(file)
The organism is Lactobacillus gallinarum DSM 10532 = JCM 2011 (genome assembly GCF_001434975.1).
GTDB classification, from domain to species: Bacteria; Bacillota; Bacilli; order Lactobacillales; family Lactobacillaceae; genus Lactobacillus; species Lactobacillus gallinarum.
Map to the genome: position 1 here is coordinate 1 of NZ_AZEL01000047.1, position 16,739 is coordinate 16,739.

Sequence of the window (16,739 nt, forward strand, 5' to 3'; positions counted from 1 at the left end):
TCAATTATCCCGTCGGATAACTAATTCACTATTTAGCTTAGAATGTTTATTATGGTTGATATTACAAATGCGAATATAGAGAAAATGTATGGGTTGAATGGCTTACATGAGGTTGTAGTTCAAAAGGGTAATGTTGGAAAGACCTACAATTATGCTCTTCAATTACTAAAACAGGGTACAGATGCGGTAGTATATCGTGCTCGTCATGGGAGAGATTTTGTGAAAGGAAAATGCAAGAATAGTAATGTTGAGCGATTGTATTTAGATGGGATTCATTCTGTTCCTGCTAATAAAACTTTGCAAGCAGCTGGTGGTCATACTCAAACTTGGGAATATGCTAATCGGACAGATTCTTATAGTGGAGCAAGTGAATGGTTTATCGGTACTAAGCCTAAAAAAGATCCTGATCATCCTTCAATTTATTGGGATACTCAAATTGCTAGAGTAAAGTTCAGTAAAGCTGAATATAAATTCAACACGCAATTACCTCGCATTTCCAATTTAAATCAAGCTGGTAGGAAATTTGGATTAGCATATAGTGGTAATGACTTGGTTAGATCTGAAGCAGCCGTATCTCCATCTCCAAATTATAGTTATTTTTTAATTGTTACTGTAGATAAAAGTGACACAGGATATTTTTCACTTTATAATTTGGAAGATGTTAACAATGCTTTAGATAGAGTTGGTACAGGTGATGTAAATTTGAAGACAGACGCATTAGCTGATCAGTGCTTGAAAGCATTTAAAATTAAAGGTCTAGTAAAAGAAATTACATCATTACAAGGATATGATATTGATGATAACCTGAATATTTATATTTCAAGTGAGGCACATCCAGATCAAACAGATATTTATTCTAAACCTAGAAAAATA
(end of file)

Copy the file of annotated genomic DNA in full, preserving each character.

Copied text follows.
The organism is Lactobacillus gallinarum DSM 10532 = JCM 2011 (genome assembly GCF_001434975.1).
GTDB classification, from domain to species: Bacteria; Bacillota; Bacilli; order Lactobacillales; family Lactobacillaceae; genus Lactobacillus; species Lactobacillus gallinarum.
Map to the genome: position 1 here is coordinate 1 of NZ_AZEL01000047.1, position 16,739 is coordinate 16,739.

Sequence of the window (16,739 nt, forward strand, 5' to 3'; positions counted from 1 at the left end):
TCAATTATCCCGTCGGATAACTAATTCACTATTTAGCTTAGAATGTTTATTATGGTTGATATTACAAATGCGAATATAGAGAAAATGTATGGGTTGAATGGCTTACATGAGGTTGTAGTTCAAAAGGGTAATGTTGGAAAGACCTACAATTATGCTCTTCAATTACTAAAACAGGGTACAGATGCGGTAGTATATCGTGCTCGTCATGGGAGAGATTTTGTGAAAGGAAAATGCAAGAATAGTAATGTTGAGCGATTGTATTTAGATGGGATTCATTCTGTTCCTGCTAATAAAACTTTGCAAGCAGCTGGTGGTCATACTCAAACTTGGGAATATGCTAATCGGACAGATTCTTATAGTGGAGCAAGTGAATGGTTTATCGGTACTAAGCCTAAAAAAGATCCTGATCATCCTTCAATTTATTGGGATACTCAAATTGCTAGAGTAAAGTTCAGTAAAGCTGAATATAAATTCAACACGCAATTACCTCGCATTTCCAATTTAAATCAAGCTGGTAGGAAATTTGGATTAGCATATAGTGGTAATGACTTGGTTAGATCTGAAGCAGCCGTATCTCCATCTCCAAATTATAGTTATTTTTTAATTGTTACTGTAGATAAAAGTGACACAGGATATTTTTCACTTTATAATTTGGAAGATGTTAACAATGCTTTAGATAGAGTTGGTACAGGTGATGTAAATTTGAAGACAGACGCATTAGCTGATCAGTGCTTGAAAGCATTTAAAATTAAAGGTCTAGTAAAAGAAATTACATCATTACAAGGATATGATATTGATGATAACCTGAATATTTATATTTCAAGTGAGGCACATCCAGATCAAACAGATATTTATTCTAAACCTAGAAAAATA